“There’s just a lot of things that he does that made him a good council member, but this is a temporary, part-time job. I feel like his major focus in life has been sports.”
She said he works well with people and listens to them.
“He’s just a people person. People will talk to him…I’m very pleased and I did encourage him to do it. It’s a big career move for him. I wanted him to have an opportunity to see what he can do,” she said.
Councilman William Goldfinch is another big Smith supporter, who says he encouraged him to take the job.
“I couldn’t be more excited,” he said. “I think this is absolutely what the city needed…I think it just fits. People associate Ashley with the Recreation Center and it just makes sense…when we started talking about this awhile back, there was temporarily a little bit of concern that this may look like home cooking,” he said.
But, he said, when he was elected to council he took an oath to do what was in the city’s best interest, and he believes this is in the city’s best interest.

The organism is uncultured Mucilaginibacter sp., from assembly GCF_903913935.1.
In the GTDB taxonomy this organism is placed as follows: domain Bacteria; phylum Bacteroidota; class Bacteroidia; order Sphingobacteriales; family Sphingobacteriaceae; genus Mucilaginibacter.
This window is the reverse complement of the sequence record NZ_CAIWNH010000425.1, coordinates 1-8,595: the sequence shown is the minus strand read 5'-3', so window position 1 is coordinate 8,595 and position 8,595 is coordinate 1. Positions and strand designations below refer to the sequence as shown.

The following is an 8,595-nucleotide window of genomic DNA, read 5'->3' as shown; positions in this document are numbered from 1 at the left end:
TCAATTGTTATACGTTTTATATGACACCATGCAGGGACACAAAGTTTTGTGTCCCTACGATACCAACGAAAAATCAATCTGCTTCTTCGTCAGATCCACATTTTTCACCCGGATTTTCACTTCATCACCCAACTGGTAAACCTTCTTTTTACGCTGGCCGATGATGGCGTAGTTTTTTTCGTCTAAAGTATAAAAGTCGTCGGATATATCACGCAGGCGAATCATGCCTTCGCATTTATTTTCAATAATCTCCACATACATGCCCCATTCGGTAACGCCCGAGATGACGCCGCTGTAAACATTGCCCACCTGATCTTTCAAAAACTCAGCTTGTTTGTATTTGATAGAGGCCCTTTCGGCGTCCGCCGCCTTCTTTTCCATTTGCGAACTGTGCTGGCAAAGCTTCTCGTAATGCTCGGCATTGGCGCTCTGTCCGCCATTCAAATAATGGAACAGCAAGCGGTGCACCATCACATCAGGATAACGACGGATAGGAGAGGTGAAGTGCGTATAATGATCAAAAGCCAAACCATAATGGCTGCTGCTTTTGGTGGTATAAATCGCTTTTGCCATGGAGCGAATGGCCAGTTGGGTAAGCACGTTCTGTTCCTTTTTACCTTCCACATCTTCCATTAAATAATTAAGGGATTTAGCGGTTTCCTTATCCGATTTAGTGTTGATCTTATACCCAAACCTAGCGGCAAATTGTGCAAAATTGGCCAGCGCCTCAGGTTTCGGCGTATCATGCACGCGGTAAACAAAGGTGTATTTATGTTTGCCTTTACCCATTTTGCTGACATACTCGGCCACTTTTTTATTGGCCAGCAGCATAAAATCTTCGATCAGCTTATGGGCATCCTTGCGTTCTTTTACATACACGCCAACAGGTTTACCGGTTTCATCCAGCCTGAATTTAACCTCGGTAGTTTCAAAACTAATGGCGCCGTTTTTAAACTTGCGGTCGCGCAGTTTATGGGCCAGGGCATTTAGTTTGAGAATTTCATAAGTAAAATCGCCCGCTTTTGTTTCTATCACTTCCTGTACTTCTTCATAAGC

He said the director’s position is extremely important and needs to be filled by someone who is highly qualified. He said Smith worked with the department for eleven years and, now with his council experience, he will have a unique perspective that most employees never have understanding the realities of how things work. He used budgetary concerns as an example.
Goldfinch said he’s most excited for youth athletics.
“That’s his passion and that’s an area that’s just sort of not been going well and he’s got plans to rectify that, not to mention that beautiful facility is filthy and he’s going to clean it up…I’m pumped,” Goldfinch said.
Goldfinch said his support for Smith ran through the entire council.
“The vote was unanimous to put Ashley in there. It just made sense,” he said.
But, he said, despite his admiration for Smith he didn’t cast his vote based on what was best for the former councilman.
He voted the way he did because it was the best thing for the City of Conway.
What’s next for council
The council members say they should be able to limp along with only six members until an election is held.
Smith’s resignation won’t require a special election because there are less than 180 days left in his term so the position will be filled at the same time that voters cast their votes for two other council members and the mayor.